The workshop was structured around four weekly themes of tactility, light, sound, and dwelling. Each theme was designed to engage our subtle senses through an appreciation of our nuanced experiences of daily activities and our surrounding environment. Themes, methods and exercises were introduced on Monday morning and we re-grouped on Friday afternoon to share our experiences.
We gave a suggestive duration for each exercise — manageable amounts of time to encourage participants to carve out a distinct time within their daily activities. In addition to these exercises, a short daily practice of pebble making was offered to introduce our approach to making. We maintained a repetition of the daily exercises each week — a steady pattern of sharing materials, applying methods, and reflecting on practice together.
The first independent activity of the week was to access the provided reading material, which was the first step in bringing our attention to the theme, for example, Embodied Tactility. Along with our own introductions and talks, the reading material seemed essential in capturing attention and encouraging an open mind towards the theme. Our process was carefully planned in a way that supported the individual path and directed attention towards within. Just like returning to the rhythm of the breath, the weekly activities were seen as a slow process of inhaling and exhaling, focusing on sensory perception, and recognizing the intrinsic qualities discovered or rediscovered in one’s experience.
Directing the practitioner’s focus in such aspects as personal connections to material and environment began as a slow, gradual process. As the workshop was conducted online and the participants were in their homes and studios, we could start building these connections within familiar surroundings and the rhythms of daily life. Being in a familiar environment also made it safe for participants, supporting a process of turning the focus toward within without any social pressure of performing before others or the distractions that this naturally brings.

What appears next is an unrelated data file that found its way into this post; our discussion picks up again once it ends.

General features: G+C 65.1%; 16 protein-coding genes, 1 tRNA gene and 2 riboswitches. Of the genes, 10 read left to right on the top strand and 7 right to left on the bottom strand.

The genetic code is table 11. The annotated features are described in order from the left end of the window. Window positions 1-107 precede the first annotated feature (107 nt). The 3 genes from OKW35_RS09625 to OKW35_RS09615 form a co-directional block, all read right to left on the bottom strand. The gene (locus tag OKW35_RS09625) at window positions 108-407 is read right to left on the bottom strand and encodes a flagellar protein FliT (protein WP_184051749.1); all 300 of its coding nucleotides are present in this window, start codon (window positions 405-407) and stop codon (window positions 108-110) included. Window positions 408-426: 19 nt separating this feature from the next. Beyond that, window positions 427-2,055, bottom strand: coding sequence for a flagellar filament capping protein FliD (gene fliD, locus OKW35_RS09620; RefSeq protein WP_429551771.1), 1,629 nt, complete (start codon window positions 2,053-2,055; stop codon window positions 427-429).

One of the main efforts was to encourage participants to ‘stay within the process’. Often the decisions when planning the workshop were made from this point of view: how do we keep the focus on the embodied experience, rather than following the urge of the creative mind that seeks outcomes, forms, and conclusions. Simply encouraging slowness and a sense of ‘just staying where you are’ (focusing on the body), without the need to ‘progress’ in the usual senses were important aspects throughout. Slowing down to appreciate a new level of detail would enable us to reveal connections or tap into one’s memory of past experiences: What was it in that made me want to touch, feel, mould, and make?
In the metaphor of the breath, we drew attention to the steadiness and continuity of this bodily process, as well as the ‘inward’ and ‘outward’ directions that it implied. On the inward, we recognized a process of reaching in — of slowly taking in one aspect at a time, a process of discovery where we brought attention to the experience within our body; on the outward, we recognized a process of reaching out — of connecting and reconnecting to our surroundings and the value in sharing our personal insights with others.